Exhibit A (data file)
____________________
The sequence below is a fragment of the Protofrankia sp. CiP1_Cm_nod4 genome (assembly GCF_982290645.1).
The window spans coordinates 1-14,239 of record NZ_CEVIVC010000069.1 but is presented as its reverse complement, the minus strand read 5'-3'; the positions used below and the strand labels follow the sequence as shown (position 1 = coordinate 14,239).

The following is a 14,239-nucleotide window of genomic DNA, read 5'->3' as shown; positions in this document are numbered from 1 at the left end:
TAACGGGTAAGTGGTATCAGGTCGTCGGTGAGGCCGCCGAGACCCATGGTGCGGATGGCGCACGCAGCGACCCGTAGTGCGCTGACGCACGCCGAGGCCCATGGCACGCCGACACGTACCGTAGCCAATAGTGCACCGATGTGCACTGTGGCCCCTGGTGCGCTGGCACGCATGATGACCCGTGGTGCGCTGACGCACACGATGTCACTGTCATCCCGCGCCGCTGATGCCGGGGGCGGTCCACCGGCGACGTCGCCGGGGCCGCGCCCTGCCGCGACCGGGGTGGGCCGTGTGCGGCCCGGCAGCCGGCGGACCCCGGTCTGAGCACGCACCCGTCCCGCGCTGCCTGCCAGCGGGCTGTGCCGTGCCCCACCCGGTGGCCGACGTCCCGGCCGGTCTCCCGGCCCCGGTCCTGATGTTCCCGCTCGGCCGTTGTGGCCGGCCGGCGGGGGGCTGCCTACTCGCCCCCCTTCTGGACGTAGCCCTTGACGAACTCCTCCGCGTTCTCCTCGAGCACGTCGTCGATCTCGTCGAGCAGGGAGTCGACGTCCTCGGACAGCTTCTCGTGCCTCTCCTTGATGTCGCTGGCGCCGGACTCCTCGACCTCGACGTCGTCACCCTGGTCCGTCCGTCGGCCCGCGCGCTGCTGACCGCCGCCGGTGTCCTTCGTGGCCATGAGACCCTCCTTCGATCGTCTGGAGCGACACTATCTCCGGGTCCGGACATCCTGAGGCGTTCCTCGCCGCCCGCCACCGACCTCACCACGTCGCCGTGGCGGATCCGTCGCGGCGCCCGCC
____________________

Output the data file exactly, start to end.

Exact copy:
The sequence below is a fragment of the Protofrankia sp. CiP1_Cm_nod4 genome (assembly GCF_982290645.1).
The window spans coordinates 1-14,239 of record NZ_CEVIVC010000069.1 but is presented as its reverse complement, the minus strand read 5'-3'; the positions used below and the strand labels follow the sequence as shown (position 1 = coordinate 14,239).

The following is a 14,239-nucleotide window of genomic DNA, read 5'->3' as shown; positions in this document are numbered from 1 at the left end:
TAACGGGTAAGTGGTATCAGGTCGTCGGTGAGGCCGCCGAGACCCATGGTGCGGATGGCGCACGCAGCGACCCGTAGTGCGCTGACGCACGCCGAGGCCCATGGCACGCCGACACGTACCGTAGCCAATAGTGCACCGATGTGCACTGTGGCCCCTGGTGCGCTGGCACGCATGATGACCCGTGGTGCGCTGACGCACACGATGTCACTGTCATCCCGCGCCGCTGATGCCGGGGGCGGTCCACCGGCGACGTCGCCGGGGCCGCGCCCTGCCGCGACCGGGGTGGGCCGTGTGCGGCCCGGCAGCCGGCGGACCCCGGTCTGAGCACGCACCCGTCCCGCGCTGCCTGCCAGCGGGCTGTGCCGTGCCCCACCCGGTGGCCGACGTCCCGGCCGGTCTCCCGGCCCCGGTCCTGATGTTCCCGCTCGGCCGTTGTGGCCGGCCGGCGGGGGGCTGCCTACTCGCCCCCCTTCTGGACGTAGCCCTTGACGAACTCCTCCGCGTTCTCCTCGAGCACGTCGTCGATCTCGTCGAGCAGGGAGTCGACGTCCTCGGACAGCTTCTCGTGCCTCTCCTTGATGTCGCTGGCGCCGGACTCCTCGACCTCGACGTCGTCACCCTGGTCCGTCCGTCGGCCCGCGCGCTGCTGACCGCCGCCGGTGTCCTTCGTGGCCATGAGACCCTCCTTCGATCGTCTGGAGCGACACTATCTCCGGGTCCGGACATCCTGAGGCGTTCCTCGCCGCCCGCCACCGACCTCACCACGTCGCCGTGGCGGATCCGTCGCGGCGCCCGCC